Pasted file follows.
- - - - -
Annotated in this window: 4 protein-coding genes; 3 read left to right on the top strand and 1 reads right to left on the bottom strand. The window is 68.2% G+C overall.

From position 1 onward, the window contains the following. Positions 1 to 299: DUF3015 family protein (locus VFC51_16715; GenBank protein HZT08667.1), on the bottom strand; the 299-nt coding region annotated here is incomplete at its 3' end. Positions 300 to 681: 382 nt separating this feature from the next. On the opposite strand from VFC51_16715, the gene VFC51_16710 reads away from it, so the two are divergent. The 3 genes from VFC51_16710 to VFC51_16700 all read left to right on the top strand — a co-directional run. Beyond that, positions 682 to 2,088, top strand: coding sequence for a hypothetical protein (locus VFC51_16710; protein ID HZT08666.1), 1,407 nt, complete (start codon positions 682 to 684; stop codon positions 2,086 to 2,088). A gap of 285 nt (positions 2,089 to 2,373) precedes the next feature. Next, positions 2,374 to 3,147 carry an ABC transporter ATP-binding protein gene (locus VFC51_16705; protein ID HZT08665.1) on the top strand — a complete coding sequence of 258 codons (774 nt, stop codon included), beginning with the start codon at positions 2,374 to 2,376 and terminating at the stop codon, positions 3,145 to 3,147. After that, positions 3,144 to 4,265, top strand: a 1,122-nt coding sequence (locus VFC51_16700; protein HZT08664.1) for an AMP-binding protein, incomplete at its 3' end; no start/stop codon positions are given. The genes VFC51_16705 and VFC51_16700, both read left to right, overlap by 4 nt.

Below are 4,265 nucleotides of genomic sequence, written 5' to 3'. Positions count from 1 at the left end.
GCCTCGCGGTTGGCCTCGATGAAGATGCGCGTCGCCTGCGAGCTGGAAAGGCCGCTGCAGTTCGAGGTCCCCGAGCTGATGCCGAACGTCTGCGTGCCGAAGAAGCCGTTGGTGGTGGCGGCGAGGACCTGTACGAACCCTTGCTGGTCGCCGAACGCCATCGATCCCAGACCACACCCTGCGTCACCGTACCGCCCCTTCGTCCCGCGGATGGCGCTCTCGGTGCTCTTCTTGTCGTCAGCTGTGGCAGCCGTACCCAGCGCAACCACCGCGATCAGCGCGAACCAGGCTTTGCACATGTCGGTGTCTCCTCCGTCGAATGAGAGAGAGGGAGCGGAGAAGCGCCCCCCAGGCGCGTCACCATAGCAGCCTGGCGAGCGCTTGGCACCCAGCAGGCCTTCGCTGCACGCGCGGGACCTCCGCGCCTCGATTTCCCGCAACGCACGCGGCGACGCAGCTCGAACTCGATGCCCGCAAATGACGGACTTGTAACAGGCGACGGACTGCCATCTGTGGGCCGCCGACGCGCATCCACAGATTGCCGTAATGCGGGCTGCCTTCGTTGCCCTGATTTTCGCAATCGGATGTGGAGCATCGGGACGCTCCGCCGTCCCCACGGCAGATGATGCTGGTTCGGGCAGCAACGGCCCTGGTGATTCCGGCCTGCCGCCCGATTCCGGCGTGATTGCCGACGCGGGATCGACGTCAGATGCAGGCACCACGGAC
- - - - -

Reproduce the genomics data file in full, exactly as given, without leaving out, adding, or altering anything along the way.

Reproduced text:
Annotated in this window: 4 protein-coding genes; 3 read left to right on the top strand and 1 reads right to left on the bottom strand. The window is 68.2% G+C overall.

From position 1 onward, the window contains the following. Positions 1 to 299: DUF3015 family protein (locus VFC51_16715; GenBank protein HZT08667.1), on the bottom strand; the 299-nt coding region annotated here is incomplete at its 3' end. Positions 300 to 681: 382 nt separating this feature from the next. On the opposite strand from VFC51_16715, the gene VFC51_16710 reads away from it, so the two are divergent. The 3 genes from VFC51_16710 to VFC51_16700 all read left to right on the top strand — a co-directional run. Beyond that, positions 682 to 2,088, top strand: coding sequence for a hypothetical protein (locus VFC51_16710; protein ID HZT08666.1), 1,407 nt, complete (start codon positions 682 to 684; stop codon positions 2,086 to 2,088). A gap of 285 nt (positions 2,089 to 2,373) precedes the next feature. Next, positions 2,374 to 3,147 carry an ABC transporter ATP-binding protein gene (locus VFC51_16705; protein ID HZT08665.1) on the top strand — a complete coding sequence of 258 codons (774 nt, stop codon included), beginning with the start codon at positions 2,374 to 2,376 and terminating at the stop codon, positions 3,145 to 3,147. After that, positions 3,144 to 4,265, top strand: a 1,122-nt coding sequence (locus VFC51_16700; protein HZT08664.1) for an AMP-binding protein, incomplete at its 3' end; no start/stop codon positions are given. The genes VFC51_16705 and VFC51_16700, both read left to right, overlap by 4 nt.

Below are 4,265 nucleotides of genomic sequence, written 5' to 3'. Positions count from 1 at the left end.
GCCTCGCGGTTGGCCTCGATGAAGATGCGCGTCGCCTGCGAGCTGGAAAGGCCGCTGCAGTTCGAGGTCCCCGAGCTGATGCCGAACGTCTGCGTGCCGAAGAAGCCGTTGGTGGTGGCGGCGAGGACCTGTACGAACCCTTGCTGGTCGCCGAACGCCATCGATCCCAGACCACACCCTGCGTCACCGTACCGCCCCTTCGTCCCGCGGATGGCGCTCTCGGTGCTCTTCTTGTCGTCAGCTGTGGCAGCCGTACCCAGCGCAACCACCGCGATCAGCGCGAACCAGGCTTTGCACATGTCGGTGTCTCCTCCGTCGAATGAGAGAGAGGGAGCGGAGAAGCGCCCCCCAGGCGCGTCACCATAGCAGCCTGGCGAGCGCTTGGCACCCAGCAGGCCTTCGCTGCACGCGCGGGACCTCCGCGCCTCGATTTCCCGCAACGCACGCGGCGACGCAGCTCGAACTCGATGCCCGCAAATGACGGACTTGTAACAGGCGACGGACTGCCATCTGTGGGCCGCCGACGCGCATCCACAGATTGCCGTAATGCGGGCTGCCTTCGTTGCCCTGATTTTCGCAATCGGATGTGGAGCATCGGGACGCTCCGCCGTCCCCACGGCAGATGATGCTGGTTCGGGCAGCAACGGCCCTGGTGATTCCGGCCTGCCGCCCGATTCCGGCGTGATTGCCGACGCGGGATCGACGTCAGATGCAGGCACCACGGAC